OK, I’ll dare. The leads of Revolutionary Road are miscast. Neither Kate Winslet nor Leonard DiCaprio ever quite masters the material, though there are moments where they are very good. Kate’s accent mars her emotions and, well, I’ve never thought Leo had the chops to be an actor’s actor. He should stick to roles that ask for more charisma than inner life.
I do like the material: a script by Justin Haythe based on the novel by Richard Yates. It’s a lot funnier and more insightful than the trailer ever shows. Do I blame Paramount Vantage marketing for cutting the movie’s trailer more like an Oscar montage than a preview of an actual good story? I don’t know, maybe they were under a mandate not to reveal anything but the fact that Kate and Leo will be yelling at each other a lot and crying.
This leaves out the best part of the film, which is the supporting cast, especially Michael Shannon as a man who is considered certifiably insane because he is willing to talk openly about the emptiness of the 1950’s suburban dream.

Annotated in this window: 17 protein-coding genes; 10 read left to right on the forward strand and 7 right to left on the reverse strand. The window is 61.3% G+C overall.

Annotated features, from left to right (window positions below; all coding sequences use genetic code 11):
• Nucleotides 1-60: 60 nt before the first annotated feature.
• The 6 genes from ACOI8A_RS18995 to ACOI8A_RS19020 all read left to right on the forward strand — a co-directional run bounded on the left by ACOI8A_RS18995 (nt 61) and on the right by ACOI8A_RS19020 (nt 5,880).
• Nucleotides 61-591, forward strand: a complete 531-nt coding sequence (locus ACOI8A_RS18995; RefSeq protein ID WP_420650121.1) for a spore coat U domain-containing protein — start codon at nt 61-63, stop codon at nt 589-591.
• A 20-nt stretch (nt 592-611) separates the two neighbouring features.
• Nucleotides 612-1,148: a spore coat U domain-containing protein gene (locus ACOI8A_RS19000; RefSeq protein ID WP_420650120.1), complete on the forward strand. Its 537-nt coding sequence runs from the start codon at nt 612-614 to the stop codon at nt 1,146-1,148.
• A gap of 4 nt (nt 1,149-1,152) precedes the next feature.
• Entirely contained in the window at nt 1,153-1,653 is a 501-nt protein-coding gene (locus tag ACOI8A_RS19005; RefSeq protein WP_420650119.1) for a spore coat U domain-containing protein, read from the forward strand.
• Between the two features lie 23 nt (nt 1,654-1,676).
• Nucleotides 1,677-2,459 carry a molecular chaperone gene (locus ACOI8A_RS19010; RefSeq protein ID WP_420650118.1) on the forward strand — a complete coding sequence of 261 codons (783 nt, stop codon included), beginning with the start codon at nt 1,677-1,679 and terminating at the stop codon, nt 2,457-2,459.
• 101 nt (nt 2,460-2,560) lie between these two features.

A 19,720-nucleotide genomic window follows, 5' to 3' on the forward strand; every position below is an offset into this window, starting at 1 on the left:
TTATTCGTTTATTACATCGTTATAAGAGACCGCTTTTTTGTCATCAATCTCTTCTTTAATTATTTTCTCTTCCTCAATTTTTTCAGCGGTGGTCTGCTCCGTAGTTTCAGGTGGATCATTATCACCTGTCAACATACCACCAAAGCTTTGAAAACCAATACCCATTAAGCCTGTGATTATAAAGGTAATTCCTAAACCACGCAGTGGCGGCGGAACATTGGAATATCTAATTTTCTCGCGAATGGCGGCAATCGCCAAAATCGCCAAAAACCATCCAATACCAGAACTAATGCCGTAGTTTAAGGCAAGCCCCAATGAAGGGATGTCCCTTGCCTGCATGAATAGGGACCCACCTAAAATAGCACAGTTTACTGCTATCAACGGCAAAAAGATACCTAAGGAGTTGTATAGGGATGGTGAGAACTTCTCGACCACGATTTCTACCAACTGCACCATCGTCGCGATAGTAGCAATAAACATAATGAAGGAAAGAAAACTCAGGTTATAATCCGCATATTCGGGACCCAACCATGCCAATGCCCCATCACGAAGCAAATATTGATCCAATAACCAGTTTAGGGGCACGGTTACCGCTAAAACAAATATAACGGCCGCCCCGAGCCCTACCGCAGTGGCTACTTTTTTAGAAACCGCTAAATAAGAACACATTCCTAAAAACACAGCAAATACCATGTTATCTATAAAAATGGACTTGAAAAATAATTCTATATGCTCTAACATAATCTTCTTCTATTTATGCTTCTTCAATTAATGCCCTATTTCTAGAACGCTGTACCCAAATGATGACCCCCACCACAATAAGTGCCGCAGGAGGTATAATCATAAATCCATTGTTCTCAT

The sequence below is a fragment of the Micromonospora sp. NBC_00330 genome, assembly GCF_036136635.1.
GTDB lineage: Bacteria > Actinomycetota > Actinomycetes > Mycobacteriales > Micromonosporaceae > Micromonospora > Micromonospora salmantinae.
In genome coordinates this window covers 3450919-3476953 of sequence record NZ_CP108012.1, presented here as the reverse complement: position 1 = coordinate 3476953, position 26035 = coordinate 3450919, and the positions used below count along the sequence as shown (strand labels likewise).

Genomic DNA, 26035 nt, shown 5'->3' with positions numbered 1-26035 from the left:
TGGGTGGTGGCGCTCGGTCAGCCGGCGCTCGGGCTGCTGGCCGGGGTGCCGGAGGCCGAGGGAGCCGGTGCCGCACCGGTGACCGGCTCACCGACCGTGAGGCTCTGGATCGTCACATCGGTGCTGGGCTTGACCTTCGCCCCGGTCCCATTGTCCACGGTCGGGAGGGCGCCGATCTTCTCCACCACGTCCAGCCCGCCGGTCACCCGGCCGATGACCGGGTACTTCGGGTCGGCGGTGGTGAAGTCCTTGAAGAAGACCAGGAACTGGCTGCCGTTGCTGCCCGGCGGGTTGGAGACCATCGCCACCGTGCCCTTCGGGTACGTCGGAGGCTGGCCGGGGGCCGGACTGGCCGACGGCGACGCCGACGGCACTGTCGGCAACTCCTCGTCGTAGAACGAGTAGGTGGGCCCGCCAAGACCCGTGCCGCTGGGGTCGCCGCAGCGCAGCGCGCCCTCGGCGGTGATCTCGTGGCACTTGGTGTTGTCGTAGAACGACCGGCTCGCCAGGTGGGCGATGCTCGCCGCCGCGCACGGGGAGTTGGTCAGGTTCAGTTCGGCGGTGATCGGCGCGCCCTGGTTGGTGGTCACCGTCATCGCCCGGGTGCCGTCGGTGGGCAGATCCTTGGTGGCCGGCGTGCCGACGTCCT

And that’s what the movie is about, I guess. The Wheelers (Winslet and DiCaprio) are an intellectual couple who have been living the ‘two kids, suburban house’ lifestyle ironically and then decide they want out. Out means moving to Paris (and presumably living the Bohemian life they dreamed of when they were young). But there are obstacles to this dream, the main one being Frank Wheeler’s own fear of change.
If director Sam Mendes (and d.p. Roger Deakins) had used a more distinct visual style, then perhaps the trailer could’ve been built around imagery. As it is, it relies on the one cinematic sequence of the film, Frank’s commute to work amongst hundreds of similarly-dressed business men. The rest of the movie is more a filmed play: long, well-written dialogue scenes. No repetitive imagery of roses, as with Mendes’ first film, American Beauty (also a paean to suburban ennui); no comic book chiaroscuro, as with Mendes’ second film Road to Perdition.
The costume design was very strong. If this film get nominated for more than that, Michael Shannon’s performance and maybe Adapted Screenplay, that means 2008 was as weak a year for movies as I’m beginning to think it was.